By Tony Collins
Top musician Hozier got a sneak preview of Symphony Hall’s £13.2 million transformation ahead of a sold-out show at the top venue which kicked off his UK tour.
The Irish musician, whose single Take Me To Church went triple platinum, was invited to have a close-up look at the Making an Entrance project which aims to redevelop Symphony Hall’s public foyer areas.
In addition to a new foyer performance space for free and low-cost activities, there will be dedicated spaces to host learning and participation projects.
This is aimed to offer a richer and more welcoming experience including enhanced food and beverage offer, refurbished toilets, additional disabled toilets and changing facilities.
Hozier was joined on his 15 September visit by local musician, James Attwood, who has been involved in the young people’s music programme at Town Hall Symphony Hall since 2017.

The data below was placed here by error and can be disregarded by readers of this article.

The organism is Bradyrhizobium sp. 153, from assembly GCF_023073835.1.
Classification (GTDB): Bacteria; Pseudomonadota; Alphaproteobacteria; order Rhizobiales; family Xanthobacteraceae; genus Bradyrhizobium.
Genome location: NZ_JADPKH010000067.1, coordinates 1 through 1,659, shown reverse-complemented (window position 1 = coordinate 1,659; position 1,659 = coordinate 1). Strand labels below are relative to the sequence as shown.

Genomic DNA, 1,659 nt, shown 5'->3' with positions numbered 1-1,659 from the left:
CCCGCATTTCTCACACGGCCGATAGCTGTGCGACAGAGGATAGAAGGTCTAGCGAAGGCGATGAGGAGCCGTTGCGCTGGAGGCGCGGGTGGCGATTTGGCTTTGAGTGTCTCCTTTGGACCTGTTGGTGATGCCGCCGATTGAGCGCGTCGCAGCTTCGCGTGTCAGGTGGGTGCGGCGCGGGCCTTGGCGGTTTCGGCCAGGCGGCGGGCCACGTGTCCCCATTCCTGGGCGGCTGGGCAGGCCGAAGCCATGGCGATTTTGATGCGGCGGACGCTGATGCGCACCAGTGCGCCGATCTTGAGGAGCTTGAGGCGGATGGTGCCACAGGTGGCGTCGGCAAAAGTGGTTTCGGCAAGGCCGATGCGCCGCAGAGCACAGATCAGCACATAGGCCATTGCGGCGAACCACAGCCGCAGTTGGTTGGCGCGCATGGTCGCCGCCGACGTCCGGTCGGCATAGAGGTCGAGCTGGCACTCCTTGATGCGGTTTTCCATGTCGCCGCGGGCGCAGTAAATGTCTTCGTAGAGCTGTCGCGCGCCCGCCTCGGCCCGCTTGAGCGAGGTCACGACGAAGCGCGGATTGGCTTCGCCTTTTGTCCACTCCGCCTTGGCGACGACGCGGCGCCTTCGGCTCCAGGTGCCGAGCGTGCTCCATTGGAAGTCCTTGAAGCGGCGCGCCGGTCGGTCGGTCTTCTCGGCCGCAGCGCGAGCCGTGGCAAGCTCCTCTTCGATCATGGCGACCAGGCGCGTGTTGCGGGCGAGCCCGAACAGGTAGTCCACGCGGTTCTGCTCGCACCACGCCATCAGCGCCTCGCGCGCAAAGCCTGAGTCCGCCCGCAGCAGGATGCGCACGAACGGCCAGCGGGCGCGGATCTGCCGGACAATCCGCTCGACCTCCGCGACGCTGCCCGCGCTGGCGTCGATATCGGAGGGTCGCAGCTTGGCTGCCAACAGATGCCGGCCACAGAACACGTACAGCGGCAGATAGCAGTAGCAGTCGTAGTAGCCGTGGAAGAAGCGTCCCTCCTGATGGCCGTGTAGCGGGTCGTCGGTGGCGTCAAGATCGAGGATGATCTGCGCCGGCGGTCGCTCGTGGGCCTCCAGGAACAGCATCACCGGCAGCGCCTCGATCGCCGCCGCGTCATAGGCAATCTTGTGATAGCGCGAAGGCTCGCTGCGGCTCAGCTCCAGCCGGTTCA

Plans for the revamp of the 3,000 capacity Symphony Hall, which officially opened in 1991, have been formally submitted to Birmingham City Council by Performances Birmingham Ltd, which runs the concert venue.
The scheme, devised by Page\Park Architects, would see the current wall facing Centenary Square demolished to make way for a new glass facade with a dedicated entrance to Symphony Hall as opposed to the one inside the International Convention Centre.
Nick Reed, Chief Executive for Town Hall Symphony Hall said: “We currently reach over 18,000 people with our learning and community programmes and we hope to reach thousands more in the transformed spaces this project will create.
“As significant cuts are made to music tuition in our region’s schools, this transformation will support local talent by providing an enhanced space for people to be musically creative.”
It is hoped that the project can be completed in time to host the Conservative Party Conference in 2020.